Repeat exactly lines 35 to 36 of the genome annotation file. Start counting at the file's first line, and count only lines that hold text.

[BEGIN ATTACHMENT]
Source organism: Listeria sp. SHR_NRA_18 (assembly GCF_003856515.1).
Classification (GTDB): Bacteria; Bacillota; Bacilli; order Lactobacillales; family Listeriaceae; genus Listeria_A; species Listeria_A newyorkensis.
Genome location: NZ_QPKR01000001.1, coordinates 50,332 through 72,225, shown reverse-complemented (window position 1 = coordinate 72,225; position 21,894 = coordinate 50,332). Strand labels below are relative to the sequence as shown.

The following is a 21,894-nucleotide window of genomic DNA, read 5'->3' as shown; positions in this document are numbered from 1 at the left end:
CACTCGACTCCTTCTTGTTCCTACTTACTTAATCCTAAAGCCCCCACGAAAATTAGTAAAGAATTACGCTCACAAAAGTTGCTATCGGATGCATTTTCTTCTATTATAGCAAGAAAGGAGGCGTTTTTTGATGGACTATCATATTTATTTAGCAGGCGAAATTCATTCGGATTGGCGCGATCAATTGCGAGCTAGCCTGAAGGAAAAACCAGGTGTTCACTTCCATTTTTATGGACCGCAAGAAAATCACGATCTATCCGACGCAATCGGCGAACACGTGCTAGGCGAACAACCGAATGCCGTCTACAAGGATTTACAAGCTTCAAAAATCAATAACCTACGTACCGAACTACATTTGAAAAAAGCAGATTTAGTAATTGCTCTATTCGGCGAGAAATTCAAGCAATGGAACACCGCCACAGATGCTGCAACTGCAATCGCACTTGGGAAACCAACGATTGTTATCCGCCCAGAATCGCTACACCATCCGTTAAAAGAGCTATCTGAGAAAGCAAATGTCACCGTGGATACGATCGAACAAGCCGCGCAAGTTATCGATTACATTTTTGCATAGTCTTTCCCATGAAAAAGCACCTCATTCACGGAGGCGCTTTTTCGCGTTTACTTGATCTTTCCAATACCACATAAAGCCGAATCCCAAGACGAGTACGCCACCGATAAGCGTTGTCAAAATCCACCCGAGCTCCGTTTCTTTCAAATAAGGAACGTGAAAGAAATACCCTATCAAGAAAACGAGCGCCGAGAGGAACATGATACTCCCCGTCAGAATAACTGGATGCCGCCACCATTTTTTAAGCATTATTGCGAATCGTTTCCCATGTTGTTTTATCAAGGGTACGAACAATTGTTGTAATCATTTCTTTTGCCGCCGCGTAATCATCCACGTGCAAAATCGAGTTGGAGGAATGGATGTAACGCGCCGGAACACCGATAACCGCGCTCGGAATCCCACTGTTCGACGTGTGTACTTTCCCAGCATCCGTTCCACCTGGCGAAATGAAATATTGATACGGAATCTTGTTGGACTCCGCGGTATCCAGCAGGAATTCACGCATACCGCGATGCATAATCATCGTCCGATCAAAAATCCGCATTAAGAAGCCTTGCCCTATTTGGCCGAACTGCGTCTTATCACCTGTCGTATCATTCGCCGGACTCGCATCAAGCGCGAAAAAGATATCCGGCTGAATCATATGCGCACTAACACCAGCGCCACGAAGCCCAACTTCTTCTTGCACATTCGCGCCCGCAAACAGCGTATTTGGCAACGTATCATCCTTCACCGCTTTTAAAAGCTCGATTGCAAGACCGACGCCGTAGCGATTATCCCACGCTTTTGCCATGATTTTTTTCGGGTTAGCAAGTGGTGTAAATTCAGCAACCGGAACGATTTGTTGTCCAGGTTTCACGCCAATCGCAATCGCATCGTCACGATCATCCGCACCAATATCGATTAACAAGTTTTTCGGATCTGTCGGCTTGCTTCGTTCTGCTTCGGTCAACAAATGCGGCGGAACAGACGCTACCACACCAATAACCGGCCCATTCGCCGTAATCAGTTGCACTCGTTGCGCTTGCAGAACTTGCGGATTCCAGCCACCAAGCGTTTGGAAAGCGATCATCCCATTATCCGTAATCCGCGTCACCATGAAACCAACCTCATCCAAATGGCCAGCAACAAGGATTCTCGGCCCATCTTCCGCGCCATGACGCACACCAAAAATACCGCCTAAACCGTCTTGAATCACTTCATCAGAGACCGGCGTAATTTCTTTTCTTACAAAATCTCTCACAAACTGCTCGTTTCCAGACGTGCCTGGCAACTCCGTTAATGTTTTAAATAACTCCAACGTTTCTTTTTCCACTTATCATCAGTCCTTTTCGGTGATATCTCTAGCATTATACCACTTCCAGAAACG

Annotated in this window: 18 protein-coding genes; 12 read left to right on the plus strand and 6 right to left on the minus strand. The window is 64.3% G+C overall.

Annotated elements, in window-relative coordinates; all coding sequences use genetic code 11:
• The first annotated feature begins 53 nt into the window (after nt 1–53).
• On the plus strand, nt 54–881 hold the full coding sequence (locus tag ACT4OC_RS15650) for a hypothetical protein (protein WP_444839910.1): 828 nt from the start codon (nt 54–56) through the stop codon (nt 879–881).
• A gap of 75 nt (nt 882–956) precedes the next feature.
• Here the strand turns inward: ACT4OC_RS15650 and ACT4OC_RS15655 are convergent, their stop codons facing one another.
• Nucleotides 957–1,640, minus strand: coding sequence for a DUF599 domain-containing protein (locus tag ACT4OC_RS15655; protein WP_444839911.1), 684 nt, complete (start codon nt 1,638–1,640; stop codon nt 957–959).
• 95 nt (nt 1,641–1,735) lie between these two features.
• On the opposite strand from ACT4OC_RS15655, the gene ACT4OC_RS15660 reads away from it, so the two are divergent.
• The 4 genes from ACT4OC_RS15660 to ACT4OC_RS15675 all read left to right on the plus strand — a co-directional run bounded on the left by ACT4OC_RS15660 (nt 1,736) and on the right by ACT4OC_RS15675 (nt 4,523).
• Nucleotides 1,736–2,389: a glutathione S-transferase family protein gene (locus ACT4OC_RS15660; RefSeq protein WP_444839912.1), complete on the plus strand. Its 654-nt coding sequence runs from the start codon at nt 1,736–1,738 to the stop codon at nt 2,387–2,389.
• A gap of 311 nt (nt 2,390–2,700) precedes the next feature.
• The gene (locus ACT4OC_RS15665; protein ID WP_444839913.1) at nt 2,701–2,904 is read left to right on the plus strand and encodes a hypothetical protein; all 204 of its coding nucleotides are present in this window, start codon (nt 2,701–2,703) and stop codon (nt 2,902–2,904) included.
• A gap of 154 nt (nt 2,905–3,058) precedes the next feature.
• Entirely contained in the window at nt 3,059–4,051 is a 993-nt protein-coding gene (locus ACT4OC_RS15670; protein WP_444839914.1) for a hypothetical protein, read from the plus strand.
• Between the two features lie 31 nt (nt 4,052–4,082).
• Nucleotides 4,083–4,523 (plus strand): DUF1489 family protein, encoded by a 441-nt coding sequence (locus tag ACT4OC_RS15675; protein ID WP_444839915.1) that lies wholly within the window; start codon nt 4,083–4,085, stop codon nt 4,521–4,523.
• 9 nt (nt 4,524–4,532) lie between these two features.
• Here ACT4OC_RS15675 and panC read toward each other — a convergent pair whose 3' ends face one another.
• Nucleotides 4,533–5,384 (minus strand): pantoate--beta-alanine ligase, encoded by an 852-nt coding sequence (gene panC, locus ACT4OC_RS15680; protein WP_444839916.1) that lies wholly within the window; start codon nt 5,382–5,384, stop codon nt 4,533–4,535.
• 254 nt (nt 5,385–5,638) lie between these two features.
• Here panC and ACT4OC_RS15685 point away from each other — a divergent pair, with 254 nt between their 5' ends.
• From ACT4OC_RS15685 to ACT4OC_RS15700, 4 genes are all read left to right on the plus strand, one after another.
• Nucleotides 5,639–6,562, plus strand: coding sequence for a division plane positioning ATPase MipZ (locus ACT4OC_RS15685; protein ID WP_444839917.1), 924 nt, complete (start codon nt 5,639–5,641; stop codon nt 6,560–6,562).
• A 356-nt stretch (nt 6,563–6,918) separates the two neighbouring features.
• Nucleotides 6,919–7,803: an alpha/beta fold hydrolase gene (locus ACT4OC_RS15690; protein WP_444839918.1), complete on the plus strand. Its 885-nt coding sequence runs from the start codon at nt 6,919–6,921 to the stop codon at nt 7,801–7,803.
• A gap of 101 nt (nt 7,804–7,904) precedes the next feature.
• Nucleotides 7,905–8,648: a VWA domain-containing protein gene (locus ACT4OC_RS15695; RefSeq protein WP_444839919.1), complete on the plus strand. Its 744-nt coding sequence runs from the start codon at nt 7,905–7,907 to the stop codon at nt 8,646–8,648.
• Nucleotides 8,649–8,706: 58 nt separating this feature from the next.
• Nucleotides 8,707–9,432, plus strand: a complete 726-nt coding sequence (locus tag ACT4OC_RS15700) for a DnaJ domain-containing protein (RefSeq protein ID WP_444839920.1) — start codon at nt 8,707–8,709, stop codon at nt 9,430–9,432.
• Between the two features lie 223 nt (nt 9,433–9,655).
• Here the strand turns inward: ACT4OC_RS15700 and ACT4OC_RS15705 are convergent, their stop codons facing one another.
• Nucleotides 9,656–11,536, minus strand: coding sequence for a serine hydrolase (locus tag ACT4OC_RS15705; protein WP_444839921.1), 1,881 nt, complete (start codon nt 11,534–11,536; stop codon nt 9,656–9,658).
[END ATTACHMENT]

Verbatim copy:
• Nucleotides 8,707–9,432, plus strand: a complete 726-nt coding sequence (locus tag ACT4OC_RS15700) for a DnaJ domain-containing protein (RefSeq protein ID WP_444839920.1) — start codon at nt 8,707–8,709, stop codon at nt 9,430–9,432.
• Between the two features lie 223 nt (nt 9,433–9,655).